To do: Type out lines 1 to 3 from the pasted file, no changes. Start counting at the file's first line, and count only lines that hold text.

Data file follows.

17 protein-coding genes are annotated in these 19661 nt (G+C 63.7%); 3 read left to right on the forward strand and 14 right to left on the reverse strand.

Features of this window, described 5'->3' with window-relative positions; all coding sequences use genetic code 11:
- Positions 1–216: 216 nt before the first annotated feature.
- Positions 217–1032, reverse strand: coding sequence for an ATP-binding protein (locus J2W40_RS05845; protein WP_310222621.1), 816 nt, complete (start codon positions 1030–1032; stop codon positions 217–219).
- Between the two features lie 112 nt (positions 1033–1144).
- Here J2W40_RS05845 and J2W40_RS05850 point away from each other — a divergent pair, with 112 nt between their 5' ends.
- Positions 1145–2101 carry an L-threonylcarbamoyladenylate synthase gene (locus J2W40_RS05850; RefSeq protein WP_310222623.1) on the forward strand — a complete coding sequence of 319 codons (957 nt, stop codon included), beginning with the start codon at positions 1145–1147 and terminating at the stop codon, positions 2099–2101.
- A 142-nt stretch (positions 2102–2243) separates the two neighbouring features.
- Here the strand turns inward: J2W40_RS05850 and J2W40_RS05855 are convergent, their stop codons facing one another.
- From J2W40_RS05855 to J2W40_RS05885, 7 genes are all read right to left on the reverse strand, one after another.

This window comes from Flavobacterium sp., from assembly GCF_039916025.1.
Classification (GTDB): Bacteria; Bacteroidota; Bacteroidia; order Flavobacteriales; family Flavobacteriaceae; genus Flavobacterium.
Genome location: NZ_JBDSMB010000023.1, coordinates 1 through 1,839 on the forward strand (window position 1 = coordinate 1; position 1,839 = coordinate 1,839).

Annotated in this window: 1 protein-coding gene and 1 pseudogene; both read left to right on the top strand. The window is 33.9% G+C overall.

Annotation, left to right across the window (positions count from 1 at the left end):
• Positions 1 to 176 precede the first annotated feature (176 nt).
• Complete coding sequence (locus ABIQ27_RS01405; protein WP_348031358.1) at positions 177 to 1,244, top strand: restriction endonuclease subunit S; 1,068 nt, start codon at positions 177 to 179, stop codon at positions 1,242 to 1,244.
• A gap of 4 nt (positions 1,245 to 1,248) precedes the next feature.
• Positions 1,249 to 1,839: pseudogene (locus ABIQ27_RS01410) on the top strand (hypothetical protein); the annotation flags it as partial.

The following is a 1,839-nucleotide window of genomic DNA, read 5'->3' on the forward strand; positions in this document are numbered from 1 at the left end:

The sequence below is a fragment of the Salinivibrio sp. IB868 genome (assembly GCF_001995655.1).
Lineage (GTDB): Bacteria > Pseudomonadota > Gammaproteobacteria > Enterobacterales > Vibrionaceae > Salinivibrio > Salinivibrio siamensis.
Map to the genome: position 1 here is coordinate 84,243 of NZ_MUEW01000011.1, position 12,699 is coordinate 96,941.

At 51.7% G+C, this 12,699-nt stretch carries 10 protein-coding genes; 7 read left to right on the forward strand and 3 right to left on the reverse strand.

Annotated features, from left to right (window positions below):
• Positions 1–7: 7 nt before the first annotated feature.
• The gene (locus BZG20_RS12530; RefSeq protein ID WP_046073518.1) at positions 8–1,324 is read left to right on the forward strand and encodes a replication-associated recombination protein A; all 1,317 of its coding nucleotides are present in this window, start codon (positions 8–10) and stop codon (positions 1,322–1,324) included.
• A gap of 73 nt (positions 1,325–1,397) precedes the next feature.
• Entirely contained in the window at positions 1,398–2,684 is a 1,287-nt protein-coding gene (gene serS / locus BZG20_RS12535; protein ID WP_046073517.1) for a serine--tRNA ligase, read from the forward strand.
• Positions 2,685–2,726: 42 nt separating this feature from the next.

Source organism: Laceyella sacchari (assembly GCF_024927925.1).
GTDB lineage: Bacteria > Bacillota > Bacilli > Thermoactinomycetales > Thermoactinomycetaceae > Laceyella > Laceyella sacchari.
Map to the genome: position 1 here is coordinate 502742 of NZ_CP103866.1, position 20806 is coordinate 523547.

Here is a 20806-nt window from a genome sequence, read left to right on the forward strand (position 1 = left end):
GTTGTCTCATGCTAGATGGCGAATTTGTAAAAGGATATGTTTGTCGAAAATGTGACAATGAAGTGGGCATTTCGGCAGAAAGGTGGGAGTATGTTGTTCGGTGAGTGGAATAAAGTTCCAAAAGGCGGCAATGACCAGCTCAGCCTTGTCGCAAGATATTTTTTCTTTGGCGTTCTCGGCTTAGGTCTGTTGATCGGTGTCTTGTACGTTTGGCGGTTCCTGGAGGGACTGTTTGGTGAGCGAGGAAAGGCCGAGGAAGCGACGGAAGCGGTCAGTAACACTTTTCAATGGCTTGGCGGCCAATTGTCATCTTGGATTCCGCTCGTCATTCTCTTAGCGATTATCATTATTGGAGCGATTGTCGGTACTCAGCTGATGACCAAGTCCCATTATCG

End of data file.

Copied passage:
17 protein-coding genes are annotated in these 19661 nt (G+C 63.7%); 3 read left to right on the forward strand and 14 right to left on the reverse strand.

Features of this window, described 5'->3' with window-relative positions; all coding sequences use genetic code 11:
- Positions 1–216: 216 nt before the first annotated feature.